84.2%

77.7%

87%

New registered clients accessing public mental health services (no access in the last five years)

36.3%

35.7%

36.6%

36.8%

Proportion of consumers reporting the effect the service had on their ability to manage their day-to-day life was very good or excellent—indicating general consumer satisfaction with the outcomes of the care provided

N/A

N/A

53.5%

55.2%

Note: No data is available for the 'consumer' indicators for 2014–15 and 2015–16.

Note: The result for post-discharge follow up for 2016–17 was impacted by industrial issues.

Source: Victoria's Mental Health Services Annual Report 2016–17 and the 2017–18 Annual Report, DHHS.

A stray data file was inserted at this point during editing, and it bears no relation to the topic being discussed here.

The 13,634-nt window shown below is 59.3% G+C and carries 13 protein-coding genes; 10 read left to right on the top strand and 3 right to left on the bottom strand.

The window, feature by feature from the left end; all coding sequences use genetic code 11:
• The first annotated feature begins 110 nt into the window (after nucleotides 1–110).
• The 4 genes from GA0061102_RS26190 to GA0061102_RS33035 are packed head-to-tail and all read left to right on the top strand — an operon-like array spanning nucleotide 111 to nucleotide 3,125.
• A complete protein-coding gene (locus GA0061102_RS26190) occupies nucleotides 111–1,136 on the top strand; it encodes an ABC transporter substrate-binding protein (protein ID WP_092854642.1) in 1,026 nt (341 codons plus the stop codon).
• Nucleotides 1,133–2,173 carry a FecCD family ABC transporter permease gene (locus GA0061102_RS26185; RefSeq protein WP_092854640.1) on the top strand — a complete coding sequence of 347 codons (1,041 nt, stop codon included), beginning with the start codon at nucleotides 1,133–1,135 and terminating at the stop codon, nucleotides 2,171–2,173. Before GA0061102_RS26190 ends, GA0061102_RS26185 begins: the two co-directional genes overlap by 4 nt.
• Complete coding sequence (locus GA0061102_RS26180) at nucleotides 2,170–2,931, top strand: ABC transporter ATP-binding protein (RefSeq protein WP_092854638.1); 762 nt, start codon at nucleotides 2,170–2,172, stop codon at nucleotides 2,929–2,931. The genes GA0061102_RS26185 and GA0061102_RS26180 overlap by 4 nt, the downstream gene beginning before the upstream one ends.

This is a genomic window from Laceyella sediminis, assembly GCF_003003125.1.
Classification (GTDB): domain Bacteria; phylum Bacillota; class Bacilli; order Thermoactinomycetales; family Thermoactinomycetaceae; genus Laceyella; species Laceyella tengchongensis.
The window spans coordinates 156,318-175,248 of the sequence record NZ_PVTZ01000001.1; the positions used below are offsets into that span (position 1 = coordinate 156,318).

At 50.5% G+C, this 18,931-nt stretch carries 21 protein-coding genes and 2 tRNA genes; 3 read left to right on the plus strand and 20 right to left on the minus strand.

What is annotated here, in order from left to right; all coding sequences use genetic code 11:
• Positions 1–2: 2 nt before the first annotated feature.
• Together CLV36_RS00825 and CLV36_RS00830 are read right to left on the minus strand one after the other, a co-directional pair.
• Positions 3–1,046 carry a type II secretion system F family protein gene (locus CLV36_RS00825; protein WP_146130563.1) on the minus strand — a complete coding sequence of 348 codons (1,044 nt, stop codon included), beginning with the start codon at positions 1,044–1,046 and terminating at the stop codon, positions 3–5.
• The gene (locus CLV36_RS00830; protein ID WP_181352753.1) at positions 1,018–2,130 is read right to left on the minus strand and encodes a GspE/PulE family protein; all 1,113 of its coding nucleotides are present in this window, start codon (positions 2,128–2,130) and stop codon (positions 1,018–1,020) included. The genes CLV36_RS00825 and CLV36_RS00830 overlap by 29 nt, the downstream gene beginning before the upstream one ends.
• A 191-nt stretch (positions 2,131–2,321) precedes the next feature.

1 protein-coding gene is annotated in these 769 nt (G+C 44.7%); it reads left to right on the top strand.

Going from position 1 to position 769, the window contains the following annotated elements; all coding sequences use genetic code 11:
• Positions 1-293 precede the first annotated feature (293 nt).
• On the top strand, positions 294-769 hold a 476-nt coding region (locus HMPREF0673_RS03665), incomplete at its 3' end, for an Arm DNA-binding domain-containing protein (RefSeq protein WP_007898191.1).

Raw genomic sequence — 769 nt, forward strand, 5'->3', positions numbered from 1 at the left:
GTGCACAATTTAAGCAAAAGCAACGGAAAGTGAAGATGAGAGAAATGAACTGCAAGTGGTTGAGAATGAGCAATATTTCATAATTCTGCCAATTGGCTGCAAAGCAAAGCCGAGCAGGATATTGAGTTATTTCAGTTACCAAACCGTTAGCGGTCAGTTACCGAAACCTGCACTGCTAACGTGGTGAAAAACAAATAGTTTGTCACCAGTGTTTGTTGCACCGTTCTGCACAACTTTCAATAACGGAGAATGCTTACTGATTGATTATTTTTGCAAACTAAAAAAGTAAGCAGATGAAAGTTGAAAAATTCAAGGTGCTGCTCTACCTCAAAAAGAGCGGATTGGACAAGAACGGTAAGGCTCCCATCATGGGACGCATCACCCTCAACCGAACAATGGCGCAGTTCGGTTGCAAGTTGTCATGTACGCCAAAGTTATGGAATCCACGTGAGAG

Except for the measure regarding new registered clients, these indicators only provide an indication of whether consumers received the 'right service'. The lack of improvement in the readmission rate suggests ongoing challenges in providing the 'right service', though there are improvements in the most recent year data for consumer experience, pre-admission contact and discharge follow up, which likely reflects recent increases in funded service hours. However, none of the measures are truly relevant to access, which considers the 'right time' part of the intended outcome. There are no measures of wait times for services, the numbers of consumers declined or delayed service due to capacity constraints, or consumer-reported experience of service accessibility. The measure of new registered clients could provide an indication of the system's capacity to support access; however, measured as a percentage of total clients, it gives no information on whether actual numbers of new clients are growing.